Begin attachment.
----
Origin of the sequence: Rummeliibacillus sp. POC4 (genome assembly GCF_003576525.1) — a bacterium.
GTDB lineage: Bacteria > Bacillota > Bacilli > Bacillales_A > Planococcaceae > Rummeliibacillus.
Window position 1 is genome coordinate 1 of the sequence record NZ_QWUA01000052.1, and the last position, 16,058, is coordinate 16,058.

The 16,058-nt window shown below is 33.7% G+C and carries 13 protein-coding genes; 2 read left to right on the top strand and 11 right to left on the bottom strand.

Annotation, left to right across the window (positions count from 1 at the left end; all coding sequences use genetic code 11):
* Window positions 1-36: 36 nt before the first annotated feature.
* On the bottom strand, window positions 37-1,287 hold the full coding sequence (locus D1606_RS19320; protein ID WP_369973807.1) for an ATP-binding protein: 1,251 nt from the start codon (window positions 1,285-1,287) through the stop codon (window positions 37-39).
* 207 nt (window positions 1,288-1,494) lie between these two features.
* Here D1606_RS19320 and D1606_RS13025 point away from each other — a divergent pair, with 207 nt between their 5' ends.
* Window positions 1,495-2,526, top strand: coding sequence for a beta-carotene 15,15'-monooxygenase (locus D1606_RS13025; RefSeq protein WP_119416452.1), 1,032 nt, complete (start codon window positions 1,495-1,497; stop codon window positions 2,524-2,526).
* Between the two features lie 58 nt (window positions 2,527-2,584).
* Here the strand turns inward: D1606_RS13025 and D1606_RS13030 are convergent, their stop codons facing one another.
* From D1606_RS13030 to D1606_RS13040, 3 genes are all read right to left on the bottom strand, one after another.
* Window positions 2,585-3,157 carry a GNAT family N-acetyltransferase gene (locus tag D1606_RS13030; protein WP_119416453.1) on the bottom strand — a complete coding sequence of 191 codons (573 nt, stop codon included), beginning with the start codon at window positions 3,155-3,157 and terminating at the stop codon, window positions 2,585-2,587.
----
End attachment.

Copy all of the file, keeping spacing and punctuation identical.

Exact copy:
Origin of the sequence: Rummeliibacillus sp. POC4 (genome assembly GCF_003576525.1) — a bacterium.
GTDB lineage: Bacteria > Bacillota > Bacilli > Bacillales_A > Planococcaceae > Rummeliibacillus.
Window position 1 is genome coordinate 1 of the sequence record NZ_QWUA01000052.1, and the last position, 16,058, is coordinate 16,058.

The 16,058-nt window shown below is 33.7% G+C and carries 13 protein-coding genes; 2 read left to right on the top strand and 11 right to left on the bottom strand.

Annotation, left to right across the window (positions count from 1 at the left end; all coding sequences use genetic code 11):
* Window positions 1-36: 36 nt before the first annotated feature.
* On the bottom strand, window positions 37-1,287 hold the full coding sequence (locus D1606_RS19320; protein ID WP_369973807.1) for an ATP-binding protein: 1,251 nt from the start codon (window positions 1,285-1,287) through the stop codon (window positions 37-39).
* 207 nt (window positions 1,288-1,494) lie between these two features.
* Here D1606_RS19320 and D1606_RS13025 point away from each other — a divergent pair, with 207 nt between their 5' ends.
* Window positions 1,495-2,526, top strand: coding sequence for a beta-carotene 15,15'-monooxygenase (locus D1606_RS13025; RefSeq protein WP_119416452.1), 1,032 nt, complete (start codon window positions 1,495-1,497; stop codon window positions 2,524-2,526).
* Between the two features lie 58 nt (window positions 2,527-2,584).
* Here the strand turns inward: D1606_RS13025 and D1606_RS13030 are convergent, their stop codons facing one another.
* From D1606_RS13030 to D1606_RS13040, 3 genes are all read right to left on the bottom strand, one after another.
* Window positions 2,585-3,157 carry a GNAT family N-acetyltransferase gene (locus tag D1606_RS13030; protein WP_119416453.1) on the bottom strand — a complete coding sequence of 191 codons (573 nt, stop codon included), beginning with the start codon at window positions 3,155-3,157 and terminating at the stop codon, window positions 2,585-2,587.